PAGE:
One of my frustrations coming from WordPress to Ghost (while they’re greatly reduced overall) is that there’s no way to align or resize images. As I run an educational site that leans heavily on images for tutorials, this is a huge PITA.
Anyway, I thought I had found a solution by adding images via HTML. While still a huge PITA, I could at least gain some control. Alas, it doesn’t work.
This is the HTML code block:
And this is what it looks like in the editor:
Yet, my mug is still showing full size on the page:
What am I doing wrong? Or am I screwed and is what I’m trying to do not possible with Ghost?
What’s your URL? https://roamstack.ongloat.com (currently password protected)
What version of Ghost are you using? Latest (via hosted solution Gloat)
@roamstack One option would be to scale the image down to the correct size on your computer and then upload it. And that would be the better option because the file size will be smaller (and thus faster to load).
But generally speaking, I think you should be using the code injection feature in the Admin settings to style images with CSS instead of using inline styles like that.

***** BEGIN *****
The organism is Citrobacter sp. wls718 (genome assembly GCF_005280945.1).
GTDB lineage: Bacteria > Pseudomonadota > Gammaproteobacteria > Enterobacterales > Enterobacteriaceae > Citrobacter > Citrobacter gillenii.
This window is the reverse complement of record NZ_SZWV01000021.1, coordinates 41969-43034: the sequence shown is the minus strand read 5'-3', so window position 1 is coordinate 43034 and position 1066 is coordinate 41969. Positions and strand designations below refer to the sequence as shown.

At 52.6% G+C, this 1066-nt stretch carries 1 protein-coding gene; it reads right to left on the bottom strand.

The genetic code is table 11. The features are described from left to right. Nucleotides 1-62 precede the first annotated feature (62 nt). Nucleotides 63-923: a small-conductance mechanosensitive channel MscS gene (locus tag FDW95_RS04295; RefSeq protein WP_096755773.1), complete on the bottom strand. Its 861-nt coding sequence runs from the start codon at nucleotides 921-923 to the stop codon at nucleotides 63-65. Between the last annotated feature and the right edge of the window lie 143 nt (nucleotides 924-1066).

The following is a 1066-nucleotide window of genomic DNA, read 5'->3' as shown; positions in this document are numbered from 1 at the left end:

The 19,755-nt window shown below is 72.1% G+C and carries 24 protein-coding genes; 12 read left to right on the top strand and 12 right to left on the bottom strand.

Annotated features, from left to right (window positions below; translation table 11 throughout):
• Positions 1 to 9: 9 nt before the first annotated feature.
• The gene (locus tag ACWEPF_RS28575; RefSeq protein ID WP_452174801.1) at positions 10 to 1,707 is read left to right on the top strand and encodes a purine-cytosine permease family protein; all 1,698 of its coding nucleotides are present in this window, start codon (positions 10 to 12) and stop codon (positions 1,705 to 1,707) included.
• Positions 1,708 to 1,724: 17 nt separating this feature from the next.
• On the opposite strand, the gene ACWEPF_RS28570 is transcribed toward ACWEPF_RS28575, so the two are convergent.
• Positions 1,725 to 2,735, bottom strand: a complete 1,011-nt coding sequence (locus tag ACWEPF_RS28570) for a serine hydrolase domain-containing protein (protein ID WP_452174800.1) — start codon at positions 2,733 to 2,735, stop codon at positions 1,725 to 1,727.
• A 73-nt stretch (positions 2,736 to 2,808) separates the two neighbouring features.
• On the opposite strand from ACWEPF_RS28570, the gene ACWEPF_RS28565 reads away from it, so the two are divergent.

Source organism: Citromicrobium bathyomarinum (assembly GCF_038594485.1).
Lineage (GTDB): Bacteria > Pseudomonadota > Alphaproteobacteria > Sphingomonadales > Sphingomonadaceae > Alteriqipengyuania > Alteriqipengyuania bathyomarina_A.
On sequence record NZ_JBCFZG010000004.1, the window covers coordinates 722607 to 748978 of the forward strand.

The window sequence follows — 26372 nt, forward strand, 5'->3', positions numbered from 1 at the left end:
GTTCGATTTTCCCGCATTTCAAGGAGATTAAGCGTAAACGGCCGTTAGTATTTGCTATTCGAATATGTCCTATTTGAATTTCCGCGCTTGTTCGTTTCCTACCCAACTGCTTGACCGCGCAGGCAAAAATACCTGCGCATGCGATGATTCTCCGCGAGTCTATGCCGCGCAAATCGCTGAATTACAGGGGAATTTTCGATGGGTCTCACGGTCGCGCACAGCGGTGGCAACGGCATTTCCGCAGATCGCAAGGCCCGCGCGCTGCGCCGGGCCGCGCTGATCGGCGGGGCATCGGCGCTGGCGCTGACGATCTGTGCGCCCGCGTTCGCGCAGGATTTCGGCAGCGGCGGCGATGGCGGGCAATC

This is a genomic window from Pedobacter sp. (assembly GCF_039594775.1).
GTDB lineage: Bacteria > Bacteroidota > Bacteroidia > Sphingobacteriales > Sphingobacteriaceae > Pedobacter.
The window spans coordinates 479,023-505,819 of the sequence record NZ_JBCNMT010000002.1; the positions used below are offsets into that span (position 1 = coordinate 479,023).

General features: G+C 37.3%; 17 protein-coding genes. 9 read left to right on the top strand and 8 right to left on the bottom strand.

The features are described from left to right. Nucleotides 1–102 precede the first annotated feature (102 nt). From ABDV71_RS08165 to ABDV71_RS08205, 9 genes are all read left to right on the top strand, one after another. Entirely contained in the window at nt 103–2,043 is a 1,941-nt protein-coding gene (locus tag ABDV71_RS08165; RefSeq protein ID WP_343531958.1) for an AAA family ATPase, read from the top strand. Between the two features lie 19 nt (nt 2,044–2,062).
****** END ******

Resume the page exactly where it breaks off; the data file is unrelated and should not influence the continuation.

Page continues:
Thanks for thinking along, Donald.
However, even when I’d resize the image I still wouldn’t be able to align it to the right or left with text along side it.
As for styling via code injection: how would I add a class to a specific image so not all of my images are floating on one side?
This is a serious limitation in Ghost and I can’t believe nobody has raised the issue before.
The way I do it to insert an image using the HTML card (rather than an image card) and include a class or ID that way. It takes a few extra seconds.
In terms of aligning text beside an image, you can certainly do that, but you’ll need to put both the text and the image within the same HTML card and use appropriate HTML tags and CSS as required.
The topic of putting text beside images or text wrapping around images has certainly been raised before, multiple times, however as far as I’m aware there is no plan to add this functionality (beyond the current functionality of adding basically anything you like using the HTML card). The reasoning for this, if I recall correctly, is that Ghost is intended to remain as lean as possible and is being designed for publishing and not as a more generic website builder like Squarespace or Weebly.
And as you mention, coming from Wordpress, you will find that some things are different. However, personally I’m happy to stick with Ghost and its limitations if it means I never again have to touch Wordpress with a 10 foot pole.